Raytracing the prescription for camera mode shows, perhaps, less than expected correction-wise. The field is, as described in paper, nearly flat up to about 80% of the 1.5-degree radius, curving inward rather strongly after that. Color correction is good overall, but widely separated lines show significantly different forms of aberrations toward field edge, i.e. their best foci do not coincide. One of the requirements was near-zero distortion; according to OSLO, it just exceeds 0.1% at the field edge.

The outer portion of the field required adjustment of the detector shape. It cannot be fitted with a near-spherical curve, and requires higher order aspherics. Here, the asherics are combined with 67m curvature, which resulted in a good, but still someone uneven fit (the edge is for the best green focus; the red becomes roughly round at 99m curvature, but green out of best focus).

The paper gives no specific performance criteria for the camera mode. Final images were calculated as convolved with 0.8 arc seconds seeing FWHM, which proved to be too optimistic. For the system focal length, one arsecond is 60 microns. On the fitted field, the green line 80% energy square is 18.7 microns on axis, 15.5 microns at 1-degree, and 35.8 microns at 1.5. It indicates that the seeing is limiting factor, rather than optics.

Full spectral range of the telescope is 0.3-1 micron, but the familiar visual 0.43-0.70 range well illustrates its chromatic correction.



European Extremely Large Telescope is designed as a three-mirror anastigmtic aplanat. As described in a paper by Cayrel, the 39-meter f/0.93 ellipsoidal primary consists of 798 hexagonal segments, each 1.45m across. The 4.2m convex secondary and 4m concave tertiary are each a thin meniscus. All three mirrors are active: the primary to make possible for it to conform to the proper shape, and the other two - particularly tertiary - to correct wavefront errors, mainly those caused by atmospheric turbulence, but also those caused by mechanical deformations.

Two folding flat mirrors direct light beam to the side (Nasmyt focus). The first, 2.5m in diameter, is also active, "specified to deliver near infrared diffraction limited images with over 70% Strehl ratio in median atmospheric conditions (0.85 arcsecond seeing, t0 of 2.5ms)". The second flat, 2.2 by 2.7m, corrects for tip-tilt errors. 

Field radius is nearly 5 arc minutes, limited by the central hole in the fourth mirror (even such a small angular radius produces almost 1m image radius). The prescription gives a final f/16.6 system, somewhat faster than f/17.5 cited in the paper; not sure what is causing the difference, but the design correction level is very high.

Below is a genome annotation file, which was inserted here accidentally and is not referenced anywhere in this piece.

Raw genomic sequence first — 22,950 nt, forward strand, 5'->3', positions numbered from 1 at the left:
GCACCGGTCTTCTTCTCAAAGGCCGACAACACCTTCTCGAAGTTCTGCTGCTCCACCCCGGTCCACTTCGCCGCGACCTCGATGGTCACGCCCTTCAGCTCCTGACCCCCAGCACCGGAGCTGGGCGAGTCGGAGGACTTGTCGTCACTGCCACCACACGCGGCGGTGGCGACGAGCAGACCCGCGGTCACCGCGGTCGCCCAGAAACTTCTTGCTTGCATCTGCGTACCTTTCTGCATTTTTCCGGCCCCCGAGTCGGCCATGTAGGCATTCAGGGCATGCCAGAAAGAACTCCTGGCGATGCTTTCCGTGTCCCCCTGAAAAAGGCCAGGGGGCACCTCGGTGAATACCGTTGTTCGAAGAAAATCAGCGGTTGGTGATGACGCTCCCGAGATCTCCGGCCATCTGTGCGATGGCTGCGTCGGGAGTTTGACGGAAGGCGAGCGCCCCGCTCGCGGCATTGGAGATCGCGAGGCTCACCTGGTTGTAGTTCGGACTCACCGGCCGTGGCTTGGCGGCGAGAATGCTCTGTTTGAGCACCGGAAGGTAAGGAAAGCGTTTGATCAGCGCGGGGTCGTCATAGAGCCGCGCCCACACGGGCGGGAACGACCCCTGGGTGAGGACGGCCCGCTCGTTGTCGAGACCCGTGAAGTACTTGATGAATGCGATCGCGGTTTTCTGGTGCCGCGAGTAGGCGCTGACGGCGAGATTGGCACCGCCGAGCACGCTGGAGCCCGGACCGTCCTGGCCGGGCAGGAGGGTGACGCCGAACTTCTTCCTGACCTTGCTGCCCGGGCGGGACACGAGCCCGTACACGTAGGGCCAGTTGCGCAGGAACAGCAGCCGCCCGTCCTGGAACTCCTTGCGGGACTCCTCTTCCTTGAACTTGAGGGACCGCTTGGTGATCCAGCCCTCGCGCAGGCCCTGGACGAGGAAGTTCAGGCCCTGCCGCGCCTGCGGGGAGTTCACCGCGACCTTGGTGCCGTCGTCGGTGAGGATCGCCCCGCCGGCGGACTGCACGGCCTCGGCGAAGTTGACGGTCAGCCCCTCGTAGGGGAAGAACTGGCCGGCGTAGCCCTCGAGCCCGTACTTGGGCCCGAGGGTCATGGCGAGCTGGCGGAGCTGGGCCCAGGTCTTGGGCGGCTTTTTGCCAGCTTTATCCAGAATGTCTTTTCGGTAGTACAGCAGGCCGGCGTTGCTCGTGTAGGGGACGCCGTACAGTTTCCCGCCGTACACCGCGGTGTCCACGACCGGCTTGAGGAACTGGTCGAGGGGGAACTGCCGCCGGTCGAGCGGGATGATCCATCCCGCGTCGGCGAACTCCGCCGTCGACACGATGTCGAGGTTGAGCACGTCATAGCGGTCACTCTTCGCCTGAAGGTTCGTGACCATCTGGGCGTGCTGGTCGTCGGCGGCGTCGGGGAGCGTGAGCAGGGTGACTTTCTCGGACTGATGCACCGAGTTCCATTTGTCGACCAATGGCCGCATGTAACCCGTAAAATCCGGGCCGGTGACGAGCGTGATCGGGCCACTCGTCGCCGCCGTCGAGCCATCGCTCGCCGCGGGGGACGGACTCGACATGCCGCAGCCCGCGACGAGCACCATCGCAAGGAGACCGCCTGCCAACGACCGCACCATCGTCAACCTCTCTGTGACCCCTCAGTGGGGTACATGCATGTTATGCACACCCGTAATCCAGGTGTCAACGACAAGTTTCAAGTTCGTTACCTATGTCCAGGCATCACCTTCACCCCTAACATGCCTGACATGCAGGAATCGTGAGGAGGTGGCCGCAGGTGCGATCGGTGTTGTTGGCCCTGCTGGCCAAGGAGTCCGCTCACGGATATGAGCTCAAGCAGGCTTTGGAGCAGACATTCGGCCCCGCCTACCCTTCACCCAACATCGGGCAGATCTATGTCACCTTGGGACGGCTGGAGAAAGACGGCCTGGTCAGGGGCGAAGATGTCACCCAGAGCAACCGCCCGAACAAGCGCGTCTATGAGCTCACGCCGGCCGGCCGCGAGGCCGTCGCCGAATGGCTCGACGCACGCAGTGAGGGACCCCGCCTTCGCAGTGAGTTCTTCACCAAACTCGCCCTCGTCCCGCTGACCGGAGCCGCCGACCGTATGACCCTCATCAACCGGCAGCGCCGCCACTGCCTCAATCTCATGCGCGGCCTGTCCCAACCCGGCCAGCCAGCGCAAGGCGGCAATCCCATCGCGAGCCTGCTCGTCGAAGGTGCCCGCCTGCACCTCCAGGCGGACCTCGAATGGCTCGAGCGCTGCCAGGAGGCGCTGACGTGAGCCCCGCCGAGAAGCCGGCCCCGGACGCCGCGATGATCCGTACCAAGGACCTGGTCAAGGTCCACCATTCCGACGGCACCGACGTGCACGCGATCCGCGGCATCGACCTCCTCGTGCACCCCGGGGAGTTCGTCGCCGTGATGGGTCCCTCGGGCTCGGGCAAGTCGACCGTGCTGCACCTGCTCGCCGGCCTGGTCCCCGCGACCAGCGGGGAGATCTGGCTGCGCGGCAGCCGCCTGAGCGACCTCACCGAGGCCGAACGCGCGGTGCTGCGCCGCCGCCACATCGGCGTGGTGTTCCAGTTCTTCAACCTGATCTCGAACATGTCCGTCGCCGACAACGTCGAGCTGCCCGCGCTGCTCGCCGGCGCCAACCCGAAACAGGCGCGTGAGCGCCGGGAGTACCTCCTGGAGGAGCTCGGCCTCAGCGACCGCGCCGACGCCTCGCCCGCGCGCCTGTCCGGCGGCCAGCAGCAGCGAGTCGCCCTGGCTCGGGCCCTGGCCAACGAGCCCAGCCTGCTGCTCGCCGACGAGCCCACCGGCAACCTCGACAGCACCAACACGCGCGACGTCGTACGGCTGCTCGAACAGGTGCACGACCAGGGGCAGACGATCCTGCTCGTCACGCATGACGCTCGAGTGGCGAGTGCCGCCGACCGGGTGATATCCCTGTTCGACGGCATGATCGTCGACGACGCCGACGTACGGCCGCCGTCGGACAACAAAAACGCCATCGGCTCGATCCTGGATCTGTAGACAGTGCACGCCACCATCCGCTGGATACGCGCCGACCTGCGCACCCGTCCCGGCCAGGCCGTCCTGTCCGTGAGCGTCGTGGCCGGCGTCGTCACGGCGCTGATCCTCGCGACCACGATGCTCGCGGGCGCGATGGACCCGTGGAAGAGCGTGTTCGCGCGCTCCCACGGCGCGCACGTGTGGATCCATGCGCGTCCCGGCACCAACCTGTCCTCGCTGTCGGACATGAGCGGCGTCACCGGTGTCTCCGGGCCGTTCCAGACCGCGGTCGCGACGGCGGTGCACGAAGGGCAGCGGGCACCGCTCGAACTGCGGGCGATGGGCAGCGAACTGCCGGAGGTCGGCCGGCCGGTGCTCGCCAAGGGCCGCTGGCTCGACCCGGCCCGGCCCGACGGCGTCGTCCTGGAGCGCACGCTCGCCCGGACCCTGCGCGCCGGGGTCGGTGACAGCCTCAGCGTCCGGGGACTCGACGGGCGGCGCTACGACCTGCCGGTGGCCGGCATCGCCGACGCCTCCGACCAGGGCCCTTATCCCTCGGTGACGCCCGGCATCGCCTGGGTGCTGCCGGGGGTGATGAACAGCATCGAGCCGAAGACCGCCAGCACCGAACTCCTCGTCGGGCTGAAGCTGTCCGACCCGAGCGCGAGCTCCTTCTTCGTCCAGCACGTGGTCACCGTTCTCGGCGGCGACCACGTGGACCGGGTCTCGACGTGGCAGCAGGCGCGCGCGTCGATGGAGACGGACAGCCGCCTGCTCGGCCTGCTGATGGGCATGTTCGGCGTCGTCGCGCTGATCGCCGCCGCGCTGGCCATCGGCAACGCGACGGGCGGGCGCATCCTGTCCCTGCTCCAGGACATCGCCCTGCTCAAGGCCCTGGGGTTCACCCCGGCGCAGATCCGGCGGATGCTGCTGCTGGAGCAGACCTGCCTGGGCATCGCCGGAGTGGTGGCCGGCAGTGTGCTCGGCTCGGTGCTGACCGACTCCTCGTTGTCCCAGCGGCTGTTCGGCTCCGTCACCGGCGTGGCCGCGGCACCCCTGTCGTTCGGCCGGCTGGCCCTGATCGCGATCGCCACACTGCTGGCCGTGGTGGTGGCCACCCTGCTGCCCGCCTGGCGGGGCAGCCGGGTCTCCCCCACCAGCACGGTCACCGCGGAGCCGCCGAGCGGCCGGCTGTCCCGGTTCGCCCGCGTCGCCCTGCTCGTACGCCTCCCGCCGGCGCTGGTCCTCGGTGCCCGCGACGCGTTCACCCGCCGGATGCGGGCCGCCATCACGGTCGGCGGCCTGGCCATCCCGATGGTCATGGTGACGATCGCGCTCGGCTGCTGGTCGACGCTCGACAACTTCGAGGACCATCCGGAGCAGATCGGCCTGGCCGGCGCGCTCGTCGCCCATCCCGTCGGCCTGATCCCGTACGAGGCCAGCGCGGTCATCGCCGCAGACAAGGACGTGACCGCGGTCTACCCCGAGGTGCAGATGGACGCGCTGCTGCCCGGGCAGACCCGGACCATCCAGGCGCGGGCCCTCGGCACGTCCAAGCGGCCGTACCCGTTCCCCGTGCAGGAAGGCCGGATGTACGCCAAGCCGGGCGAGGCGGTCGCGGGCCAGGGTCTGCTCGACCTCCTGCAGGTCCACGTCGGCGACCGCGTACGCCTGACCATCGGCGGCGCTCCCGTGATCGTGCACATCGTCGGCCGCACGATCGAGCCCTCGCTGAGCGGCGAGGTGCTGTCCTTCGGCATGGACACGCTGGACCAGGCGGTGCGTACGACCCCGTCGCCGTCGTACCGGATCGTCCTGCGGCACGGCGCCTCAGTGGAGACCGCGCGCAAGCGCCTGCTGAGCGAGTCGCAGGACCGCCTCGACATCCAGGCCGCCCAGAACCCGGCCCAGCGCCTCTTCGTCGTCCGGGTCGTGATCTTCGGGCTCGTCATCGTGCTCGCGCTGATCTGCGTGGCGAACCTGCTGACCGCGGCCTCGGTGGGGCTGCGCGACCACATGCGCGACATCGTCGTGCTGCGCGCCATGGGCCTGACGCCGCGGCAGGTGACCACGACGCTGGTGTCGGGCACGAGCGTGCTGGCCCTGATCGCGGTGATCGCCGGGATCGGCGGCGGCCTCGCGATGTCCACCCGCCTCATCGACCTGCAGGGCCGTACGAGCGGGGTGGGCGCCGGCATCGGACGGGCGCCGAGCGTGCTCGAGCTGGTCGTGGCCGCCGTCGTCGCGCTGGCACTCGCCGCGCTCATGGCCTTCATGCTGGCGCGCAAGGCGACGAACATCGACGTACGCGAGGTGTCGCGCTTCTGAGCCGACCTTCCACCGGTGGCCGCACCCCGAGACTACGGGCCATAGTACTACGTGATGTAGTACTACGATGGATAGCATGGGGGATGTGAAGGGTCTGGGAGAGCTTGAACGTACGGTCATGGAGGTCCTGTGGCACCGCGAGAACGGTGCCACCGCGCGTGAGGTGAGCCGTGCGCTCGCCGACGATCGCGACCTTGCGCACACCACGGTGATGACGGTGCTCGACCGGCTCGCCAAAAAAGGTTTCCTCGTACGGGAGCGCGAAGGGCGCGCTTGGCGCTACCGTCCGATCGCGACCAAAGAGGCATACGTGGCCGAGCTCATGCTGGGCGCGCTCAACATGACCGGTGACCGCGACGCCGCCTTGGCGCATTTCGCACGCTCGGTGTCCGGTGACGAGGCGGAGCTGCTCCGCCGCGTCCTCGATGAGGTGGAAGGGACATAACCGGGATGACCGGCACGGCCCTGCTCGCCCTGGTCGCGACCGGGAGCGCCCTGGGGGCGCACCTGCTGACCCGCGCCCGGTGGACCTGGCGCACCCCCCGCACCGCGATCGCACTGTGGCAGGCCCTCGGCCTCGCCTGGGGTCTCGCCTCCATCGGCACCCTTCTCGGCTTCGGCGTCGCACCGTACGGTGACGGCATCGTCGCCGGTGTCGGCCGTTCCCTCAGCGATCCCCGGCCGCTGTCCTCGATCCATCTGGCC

Even at the field edge, correction is still at the level of 1/12 wave P-V of lower order spherical aberration. With the ~660m focal length, one arc second at the detector is whooping 320 microns - about 1/3 mm. The only significant aberration is field curvature (ray spot plots shown are for the best image surface, of 11.2m radius; on flat field, error at the 5 arc minutes field angle - i.e. 0.94m off center - is as much as 30 waves P-V of defocus).



Keeping in the company of the largest - ever wondered how much chromatism there is in the largest refractor ever built: the 40-inch Clark refractor at the Yerkes observatory in Wisconsin? It is a common crown/flint achromat; according to the most relaxed criterion (Sidgwick), its focal ratio for acceptable (roughly 1/4 wave level) color correction should be f/120 - and it is f/19. I was always curious, just how much of color this quarter tone of achromat glass generates. Using general data on the Clark doublet, and Barnard's measurements, gives following picture.

On axis, Airy disc is a barely visible dot in the center of defocused C (656nm), F(486nm), r (706nm) and g (436nm) lines. The F/C error is nearly 7 waves P-V, which puts it at the level of a 100mm f/1.8 achromat. At the field edge, coma is nearly three times the Airy disc - or 0.8 waves P-V - visually unnoticeable (about f/16 paraboloid level). As a side note, Yerkes refractor actually is not the largest ever built. It was the 48-inch (122cm) refractor built for the Great Exhibition in Paris in 1900. It had 57m focal length (f/46.7), so it used siderostat mirror to reflect light into immovable objective lens, with the focuser in a form of a carriage on rails. With thermal issues and bad location on top of that, it performed poorly and did not attract buyers. The Yerkes refractor - the idea of George Ellery Hale, paid for by Charles T. Yerkes and becoming a telescope in October 1897. - is the largest ever used as a full-capacity astronomical telescope. Now, as it is not in use anymore, the largest used refractor is its 36-inch f/19.3 cousin at the Lick observatory. So let's take a closer look at this second largest refractor built by Alvan Clark & Sons.

The James Lick Telescope was built nearly a decade before the 40-inch, in 1888. According to a brief description by its maker, it consisted of a biconvex crown 1734 front lens (n=1.52), and a negative meniscus of flint 1588 (n=1.64) as the rear element (Note on the loss of light in the 36-inch Lick objective, J.H. Moore, 1904.). Lens radii are specified, but the separation is not, so it will be assumed as nearly proportional to that in the Yerkes refractor (comes to ~195mm; some sources state as little as 25mm, but it is highly unlikely, since the main purpose of the gap was to make possible lens maitenance w/o having to take front lens out). The lenses were exceedingly thin - 1.98 and 0.93 inch center - for a few good reasons (light transmission, weight, glass homogeneity) - but it certainly didn't help figuring accuracy. Raytrace below uses less thickness comparable to those used in the Yerkes refractor raytracing, but it is of little significance for the raytracing output. First is presented such design with the standard achromat glasses of this era, with balanced F/C aberration, corrected for coma (top), and then the actual objective - i.e. nearly as close to it as reasonably can come - below (O-ZSL4 is an obsolete Ohara krown; very similar output is produced by the Schott K3 crown).